“…Alas, we
Who wished to lay the foundations of kindness
Could not ourselves be kind”

-Bertolt Brecht, “To Posterity”



Kindness (personal)

As a coach, one of my jobs is to lay “foundations of kindness”. When working with a client (let’s say it’s you, dear reader), beyond any skill or wisdom I may or may not bring to the table, I want you to feel loving kindness coming from me.

The hope is that you can also practice kindness, first and foremost to yourself. That you will look on the areas of your life that aren’t yet what you hoped they would be and, rather than beating yourself up, treat yourself with grace, understanding, patience… kindness. For most of us, learning to do so is what will lead us to treat others kindly.

So that’s the goal.
That’s what we’re shooting for.


If I can be honest, the last couple days I have had a really hard time being kind. Some combination of the ongoing stresses of pandemic and quarantine, a couple nights in a row of poor sleep, and a slippage in my self-care regimen, and… I haven’t been the most pleasant person, either to myself or to my saint of a partner, Sarah. I find myself pulling inward, not reaching out to loved ones, thinking primarily of myself, resenting Sarah’s intrusions on my time and headspace as I work to, well, lay “foundations of kindness.”

Alas, we who wished to lay the foundations of kindness could not ourselves be kind.

Kindness (public)

(The Bertolt Brecht poem quoted above deals with this public realm. Read the whole thing here – it’s really good, I promise!)

Many of us feel a calling to engage with the world around us in ways that generate loving kindness. We practice our religion, we advocate politically for justice… basically we try to encourage ourselves and others to treat one another with kindness and respect, and we try to build kind systems and reform or tear down unkind systems.

The hope is that we can work together to build a kinder world. That we can look on the areas of the world that aren’t yet what we hoped they would be and find ways to work together to make them better. And at the end of a hard day of work we sit back, have a glass of wine, and appreciate that the world is a little kinder place because of our shared labor.

  So that’s the goal.
  That’s what we’re shooting for.


If we can be honest, recently (always?) we have had a really hard time being kind. Our visions for what a kinder world will look like don’t line up. I don’t like what you’re trying to change in the world or the way you go about trying to change it. I feel that I’ve evolved to a kinder, more correct viewpoint, and I have no patience with you who haven’t come to the same place or are still on a journey. We find ourselves pulling inward, cocooning ourselves among like-minded people and vilifying “those other people”, working towards our goals and resenting or attacking others who hinder our work to, well, lay “foundations of kindness.”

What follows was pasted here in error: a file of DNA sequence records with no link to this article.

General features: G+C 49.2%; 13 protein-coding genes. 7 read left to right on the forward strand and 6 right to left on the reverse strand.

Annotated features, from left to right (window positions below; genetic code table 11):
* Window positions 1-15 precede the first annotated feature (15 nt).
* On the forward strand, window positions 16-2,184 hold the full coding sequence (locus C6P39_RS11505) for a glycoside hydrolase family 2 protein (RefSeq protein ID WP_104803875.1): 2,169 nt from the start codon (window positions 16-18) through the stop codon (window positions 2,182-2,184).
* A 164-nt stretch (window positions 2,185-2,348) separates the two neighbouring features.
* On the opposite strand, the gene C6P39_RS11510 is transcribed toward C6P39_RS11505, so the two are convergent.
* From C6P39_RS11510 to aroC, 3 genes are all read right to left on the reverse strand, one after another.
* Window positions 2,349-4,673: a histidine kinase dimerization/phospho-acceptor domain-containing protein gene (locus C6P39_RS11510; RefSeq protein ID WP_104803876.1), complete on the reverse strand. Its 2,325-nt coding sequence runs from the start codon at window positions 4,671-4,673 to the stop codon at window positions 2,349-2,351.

Alas, we who wished to lay the foundations of kindness could not ourselves be kind.

And so…

  • I grieve, I lament, I say “alas.” We collectively might do the same. This is different than beating myself up or from saying all is lost in the world. No, instead, it’s giving appropriate attention and emotion to the gap between who I want to be and how I sometimes act, between how I want the world to be and the fact that I am (we are) as often a part of the problem as a part of the solution. I don’t get stuck in the grief or in guilt, but KINDLY remind myself of who I am.
  • I engage in spiritual practices that might help change me. Particularly here I’m thinking of loving-kindness meditation. Click here for a more detailed guide for this practice, but in short it looks like this:
    1. I spend time soaking in love and kindness, visualizing those who love me and/or experiencing the love of God or the divine as we understand it. I receive their kindness and their intention that I be well, safe, happy, and at ease.
    2. Then I begin to visualize others, starting with someone I find easy to love. I think of them fondly and send love and kindness, wishing that they would be well, safe, happy and at ease.
    3. I go through the same process with a) someone about whom I have more neutral feelings (neither all that positive or negative), b) someone whom I have trouble loving, and c) finally the whole world. 

How do you respond when you find yourself being less than kind? How are you trying to live kindness in public? I’d love to hear what you’ve found helpful in the comments. Be well, my friends.


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2 thoughts on “Kindness (personal and public)

  1. Shellie Hagerman says:

    Self reflection really takes time and being honest with yourself. Thank you for your thoughts. It will be interesting to watch how your thoughts flow as time goes on. Thanks so much for this
    Shellie Hagerman

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